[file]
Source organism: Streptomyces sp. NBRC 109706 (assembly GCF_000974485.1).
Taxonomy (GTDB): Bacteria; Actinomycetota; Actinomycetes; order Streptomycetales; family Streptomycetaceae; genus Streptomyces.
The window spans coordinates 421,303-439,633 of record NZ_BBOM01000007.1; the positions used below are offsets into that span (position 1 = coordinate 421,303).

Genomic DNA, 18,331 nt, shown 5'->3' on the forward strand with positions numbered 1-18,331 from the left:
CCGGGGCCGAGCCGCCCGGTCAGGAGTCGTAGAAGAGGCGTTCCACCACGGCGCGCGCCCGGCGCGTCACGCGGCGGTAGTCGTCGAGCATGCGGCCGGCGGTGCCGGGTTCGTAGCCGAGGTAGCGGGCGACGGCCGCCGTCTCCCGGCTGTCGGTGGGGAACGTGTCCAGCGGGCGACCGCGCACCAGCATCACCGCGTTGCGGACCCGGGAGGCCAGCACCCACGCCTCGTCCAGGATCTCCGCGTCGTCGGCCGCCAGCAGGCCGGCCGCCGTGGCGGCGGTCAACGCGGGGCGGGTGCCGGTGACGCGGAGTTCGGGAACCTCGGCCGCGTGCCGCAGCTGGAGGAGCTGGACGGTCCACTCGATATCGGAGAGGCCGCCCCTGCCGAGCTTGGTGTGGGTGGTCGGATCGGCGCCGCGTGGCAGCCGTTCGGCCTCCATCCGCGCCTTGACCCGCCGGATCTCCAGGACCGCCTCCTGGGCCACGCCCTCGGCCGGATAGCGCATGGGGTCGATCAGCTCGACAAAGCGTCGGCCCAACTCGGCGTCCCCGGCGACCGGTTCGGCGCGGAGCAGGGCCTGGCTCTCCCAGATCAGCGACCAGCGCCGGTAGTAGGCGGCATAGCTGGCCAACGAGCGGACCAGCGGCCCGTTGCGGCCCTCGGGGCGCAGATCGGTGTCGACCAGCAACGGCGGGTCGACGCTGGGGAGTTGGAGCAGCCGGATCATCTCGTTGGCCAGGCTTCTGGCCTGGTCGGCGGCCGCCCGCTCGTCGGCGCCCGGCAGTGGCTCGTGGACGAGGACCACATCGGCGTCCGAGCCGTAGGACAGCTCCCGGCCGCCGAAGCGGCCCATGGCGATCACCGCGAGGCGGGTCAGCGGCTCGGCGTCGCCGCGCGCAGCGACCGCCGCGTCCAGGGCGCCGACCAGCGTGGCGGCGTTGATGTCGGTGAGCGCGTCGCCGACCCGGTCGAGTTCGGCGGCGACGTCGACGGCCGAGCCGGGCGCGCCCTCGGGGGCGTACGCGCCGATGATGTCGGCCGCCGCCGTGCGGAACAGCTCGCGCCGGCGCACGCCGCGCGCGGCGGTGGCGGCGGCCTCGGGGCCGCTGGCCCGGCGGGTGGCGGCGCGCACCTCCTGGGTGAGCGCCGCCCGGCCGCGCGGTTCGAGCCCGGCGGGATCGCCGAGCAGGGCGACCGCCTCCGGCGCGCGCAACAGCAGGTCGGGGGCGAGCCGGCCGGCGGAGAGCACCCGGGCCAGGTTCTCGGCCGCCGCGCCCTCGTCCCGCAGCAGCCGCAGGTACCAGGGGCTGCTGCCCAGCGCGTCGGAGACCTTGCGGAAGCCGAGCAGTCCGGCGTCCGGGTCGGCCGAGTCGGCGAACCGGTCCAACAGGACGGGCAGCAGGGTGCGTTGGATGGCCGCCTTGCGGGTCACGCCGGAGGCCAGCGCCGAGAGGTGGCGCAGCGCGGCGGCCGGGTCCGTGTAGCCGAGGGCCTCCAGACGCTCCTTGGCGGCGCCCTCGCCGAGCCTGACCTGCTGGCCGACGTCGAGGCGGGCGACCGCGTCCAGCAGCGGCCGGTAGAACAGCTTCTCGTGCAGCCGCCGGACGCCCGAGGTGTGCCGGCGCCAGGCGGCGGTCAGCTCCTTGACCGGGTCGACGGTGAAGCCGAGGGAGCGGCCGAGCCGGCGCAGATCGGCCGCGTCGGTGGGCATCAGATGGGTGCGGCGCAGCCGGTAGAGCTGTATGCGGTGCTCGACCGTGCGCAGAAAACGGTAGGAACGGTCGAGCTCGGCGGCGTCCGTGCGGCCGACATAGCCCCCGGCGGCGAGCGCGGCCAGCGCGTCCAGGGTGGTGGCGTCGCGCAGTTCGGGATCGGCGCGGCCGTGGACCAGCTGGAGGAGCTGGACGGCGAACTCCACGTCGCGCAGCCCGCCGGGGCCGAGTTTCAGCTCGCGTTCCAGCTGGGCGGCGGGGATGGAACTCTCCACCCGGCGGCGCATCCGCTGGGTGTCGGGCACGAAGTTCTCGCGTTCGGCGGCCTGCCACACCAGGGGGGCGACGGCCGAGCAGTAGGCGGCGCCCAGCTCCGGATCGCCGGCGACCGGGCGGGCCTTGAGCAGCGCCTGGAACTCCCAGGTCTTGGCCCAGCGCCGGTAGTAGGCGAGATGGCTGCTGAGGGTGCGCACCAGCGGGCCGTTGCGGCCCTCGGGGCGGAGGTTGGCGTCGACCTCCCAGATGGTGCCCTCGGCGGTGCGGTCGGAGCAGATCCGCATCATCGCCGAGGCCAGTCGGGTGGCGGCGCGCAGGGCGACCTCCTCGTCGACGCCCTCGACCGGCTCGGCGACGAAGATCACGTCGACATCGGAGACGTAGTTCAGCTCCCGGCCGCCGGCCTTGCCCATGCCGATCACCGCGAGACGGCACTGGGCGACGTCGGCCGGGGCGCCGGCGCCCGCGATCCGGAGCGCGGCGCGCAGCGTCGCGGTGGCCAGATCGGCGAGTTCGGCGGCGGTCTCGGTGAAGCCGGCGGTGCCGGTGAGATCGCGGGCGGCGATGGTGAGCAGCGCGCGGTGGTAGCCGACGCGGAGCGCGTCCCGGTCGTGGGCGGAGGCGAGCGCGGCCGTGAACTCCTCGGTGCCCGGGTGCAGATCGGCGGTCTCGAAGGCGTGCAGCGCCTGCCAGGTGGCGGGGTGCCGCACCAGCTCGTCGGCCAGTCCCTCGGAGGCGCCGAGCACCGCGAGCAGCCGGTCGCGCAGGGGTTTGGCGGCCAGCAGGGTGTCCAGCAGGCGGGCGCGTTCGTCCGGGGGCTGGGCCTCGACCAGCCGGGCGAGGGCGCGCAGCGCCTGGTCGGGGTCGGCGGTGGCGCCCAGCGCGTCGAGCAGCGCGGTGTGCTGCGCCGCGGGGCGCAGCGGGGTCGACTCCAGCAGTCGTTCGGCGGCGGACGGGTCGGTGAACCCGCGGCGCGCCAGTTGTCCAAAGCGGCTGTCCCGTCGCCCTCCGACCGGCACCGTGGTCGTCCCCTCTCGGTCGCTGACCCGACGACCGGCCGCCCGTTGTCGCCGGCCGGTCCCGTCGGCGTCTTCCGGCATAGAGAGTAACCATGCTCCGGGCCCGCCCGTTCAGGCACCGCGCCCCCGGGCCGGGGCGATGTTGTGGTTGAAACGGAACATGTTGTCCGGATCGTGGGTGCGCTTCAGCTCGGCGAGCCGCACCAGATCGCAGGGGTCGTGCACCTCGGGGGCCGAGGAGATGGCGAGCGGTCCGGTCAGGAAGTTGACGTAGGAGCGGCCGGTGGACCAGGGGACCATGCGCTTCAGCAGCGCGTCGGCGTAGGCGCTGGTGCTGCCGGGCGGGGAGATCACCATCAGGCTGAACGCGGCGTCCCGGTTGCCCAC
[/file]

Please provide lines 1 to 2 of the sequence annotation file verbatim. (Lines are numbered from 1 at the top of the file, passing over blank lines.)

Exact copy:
Source organism: Streptomyces sp. NBRC 109706 (assembly GCF_000974485.1).
Taxonomy (GTDB): Bacteria; Actinomycetota; Actinomycetes; order Streptomycetales; family Streptomycetaceae; genus Streptomyces.